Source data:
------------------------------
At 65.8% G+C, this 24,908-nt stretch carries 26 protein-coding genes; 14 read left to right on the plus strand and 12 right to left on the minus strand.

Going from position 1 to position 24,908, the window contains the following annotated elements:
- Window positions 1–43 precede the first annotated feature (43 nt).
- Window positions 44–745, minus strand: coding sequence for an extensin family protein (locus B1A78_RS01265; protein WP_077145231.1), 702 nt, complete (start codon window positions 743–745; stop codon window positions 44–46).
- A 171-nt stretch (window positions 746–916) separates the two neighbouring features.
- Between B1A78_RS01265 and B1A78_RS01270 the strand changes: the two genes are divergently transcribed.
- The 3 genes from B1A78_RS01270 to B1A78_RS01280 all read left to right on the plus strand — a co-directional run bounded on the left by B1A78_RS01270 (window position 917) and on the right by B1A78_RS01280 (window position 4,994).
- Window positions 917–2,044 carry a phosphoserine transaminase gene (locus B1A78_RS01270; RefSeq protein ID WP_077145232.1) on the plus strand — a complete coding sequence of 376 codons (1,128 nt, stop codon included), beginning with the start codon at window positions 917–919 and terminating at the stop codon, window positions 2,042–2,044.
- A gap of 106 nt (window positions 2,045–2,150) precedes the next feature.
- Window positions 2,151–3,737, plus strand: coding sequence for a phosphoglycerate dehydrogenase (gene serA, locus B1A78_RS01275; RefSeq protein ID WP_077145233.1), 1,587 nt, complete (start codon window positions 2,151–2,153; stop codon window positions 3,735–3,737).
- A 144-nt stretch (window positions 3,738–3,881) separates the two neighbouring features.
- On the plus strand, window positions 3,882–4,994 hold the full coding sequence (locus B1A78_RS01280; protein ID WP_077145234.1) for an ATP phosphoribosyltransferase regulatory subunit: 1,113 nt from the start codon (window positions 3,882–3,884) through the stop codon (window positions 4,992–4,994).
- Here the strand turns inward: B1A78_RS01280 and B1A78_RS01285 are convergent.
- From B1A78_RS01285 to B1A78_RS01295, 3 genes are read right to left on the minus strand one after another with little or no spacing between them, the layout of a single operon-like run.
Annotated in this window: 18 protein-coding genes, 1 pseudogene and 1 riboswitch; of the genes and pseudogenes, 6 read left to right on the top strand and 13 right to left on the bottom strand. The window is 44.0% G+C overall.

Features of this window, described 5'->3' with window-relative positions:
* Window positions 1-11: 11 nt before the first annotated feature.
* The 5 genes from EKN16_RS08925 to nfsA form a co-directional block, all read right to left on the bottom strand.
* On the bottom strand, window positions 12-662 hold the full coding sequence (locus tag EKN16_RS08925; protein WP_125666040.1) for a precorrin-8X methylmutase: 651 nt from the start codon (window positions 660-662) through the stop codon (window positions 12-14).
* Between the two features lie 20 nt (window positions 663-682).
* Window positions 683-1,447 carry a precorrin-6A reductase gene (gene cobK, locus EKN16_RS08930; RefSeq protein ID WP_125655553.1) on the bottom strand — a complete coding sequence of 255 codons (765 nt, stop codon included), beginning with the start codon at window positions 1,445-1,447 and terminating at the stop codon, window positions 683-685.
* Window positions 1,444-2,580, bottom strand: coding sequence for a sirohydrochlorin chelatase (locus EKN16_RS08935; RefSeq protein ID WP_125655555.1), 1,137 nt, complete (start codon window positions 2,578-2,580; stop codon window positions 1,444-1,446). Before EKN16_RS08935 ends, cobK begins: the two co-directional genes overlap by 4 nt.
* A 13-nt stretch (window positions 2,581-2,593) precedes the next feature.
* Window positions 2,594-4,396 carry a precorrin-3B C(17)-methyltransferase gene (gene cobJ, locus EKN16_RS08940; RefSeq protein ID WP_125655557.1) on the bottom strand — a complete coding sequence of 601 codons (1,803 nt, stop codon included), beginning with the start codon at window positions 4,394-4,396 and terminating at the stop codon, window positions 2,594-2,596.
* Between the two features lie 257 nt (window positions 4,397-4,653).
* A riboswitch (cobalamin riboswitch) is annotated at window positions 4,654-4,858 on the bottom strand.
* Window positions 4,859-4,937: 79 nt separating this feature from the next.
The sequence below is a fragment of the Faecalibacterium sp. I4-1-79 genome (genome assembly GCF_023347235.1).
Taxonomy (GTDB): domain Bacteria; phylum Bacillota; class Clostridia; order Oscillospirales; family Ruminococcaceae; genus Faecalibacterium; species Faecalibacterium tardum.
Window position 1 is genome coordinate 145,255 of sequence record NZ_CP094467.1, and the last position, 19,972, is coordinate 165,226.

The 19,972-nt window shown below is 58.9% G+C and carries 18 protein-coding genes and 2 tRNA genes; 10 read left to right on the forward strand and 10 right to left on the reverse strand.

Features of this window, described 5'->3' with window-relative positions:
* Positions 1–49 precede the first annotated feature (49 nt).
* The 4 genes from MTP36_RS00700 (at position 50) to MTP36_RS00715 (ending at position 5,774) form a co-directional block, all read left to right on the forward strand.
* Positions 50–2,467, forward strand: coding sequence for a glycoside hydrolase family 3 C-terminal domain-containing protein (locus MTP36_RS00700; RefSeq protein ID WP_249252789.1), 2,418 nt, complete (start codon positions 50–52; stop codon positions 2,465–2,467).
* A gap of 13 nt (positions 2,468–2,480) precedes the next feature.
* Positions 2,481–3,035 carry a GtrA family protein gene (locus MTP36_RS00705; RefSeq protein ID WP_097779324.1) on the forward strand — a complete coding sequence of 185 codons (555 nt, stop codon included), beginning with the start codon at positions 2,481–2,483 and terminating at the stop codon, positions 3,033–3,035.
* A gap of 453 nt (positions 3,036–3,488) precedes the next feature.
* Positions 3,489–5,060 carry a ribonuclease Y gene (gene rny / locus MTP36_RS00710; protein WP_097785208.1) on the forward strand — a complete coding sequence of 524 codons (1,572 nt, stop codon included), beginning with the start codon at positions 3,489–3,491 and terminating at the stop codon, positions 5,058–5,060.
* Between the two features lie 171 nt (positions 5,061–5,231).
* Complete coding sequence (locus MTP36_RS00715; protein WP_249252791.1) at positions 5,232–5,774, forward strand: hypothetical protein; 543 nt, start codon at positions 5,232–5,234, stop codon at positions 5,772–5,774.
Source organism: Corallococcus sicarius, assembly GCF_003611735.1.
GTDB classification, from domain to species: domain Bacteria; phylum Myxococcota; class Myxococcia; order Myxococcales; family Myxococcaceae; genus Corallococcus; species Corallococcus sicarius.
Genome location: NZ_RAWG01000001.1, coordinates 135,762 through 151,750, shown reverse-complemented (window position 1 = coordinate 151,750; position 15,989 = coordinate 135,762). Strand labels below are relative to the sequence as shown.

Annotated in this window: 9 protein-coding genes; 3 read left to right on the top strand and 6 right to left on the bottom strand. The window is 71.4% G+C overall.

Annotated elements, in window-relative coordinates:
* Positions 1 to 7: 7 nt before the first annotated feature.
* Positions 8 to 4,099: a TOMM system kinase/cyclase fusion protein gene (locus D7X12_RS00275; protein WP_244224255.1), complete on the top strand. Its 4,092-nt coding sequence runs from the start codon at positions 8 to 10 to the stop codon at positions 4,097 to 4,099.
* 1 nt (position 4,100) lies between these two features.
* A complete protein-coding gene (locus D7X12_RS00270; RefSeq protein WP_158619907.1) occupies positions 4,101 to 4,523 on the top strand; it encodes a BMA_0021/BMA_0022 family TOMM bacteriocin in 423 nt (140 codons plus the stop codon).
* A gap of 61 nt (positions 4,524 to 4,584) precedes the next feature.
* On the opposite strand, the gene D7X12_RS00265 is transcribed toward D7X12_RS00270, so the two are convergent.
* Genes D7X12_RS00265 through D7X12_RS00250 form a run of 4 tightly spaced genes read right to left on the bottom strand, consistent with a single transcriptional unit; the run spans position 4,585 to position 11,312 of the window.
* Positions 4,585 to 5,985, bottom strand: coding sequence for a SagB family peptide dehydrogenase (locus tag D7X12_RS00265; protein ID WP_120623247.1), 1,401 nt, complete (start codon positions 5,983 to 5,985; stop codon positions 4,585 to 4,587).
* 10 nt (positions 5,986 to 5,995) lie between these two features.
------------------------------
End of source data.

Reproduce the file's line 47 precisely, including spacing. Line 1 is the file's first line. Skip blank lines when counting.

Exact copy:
* Positions 1 to 7: 7 nt before the first annotated feature.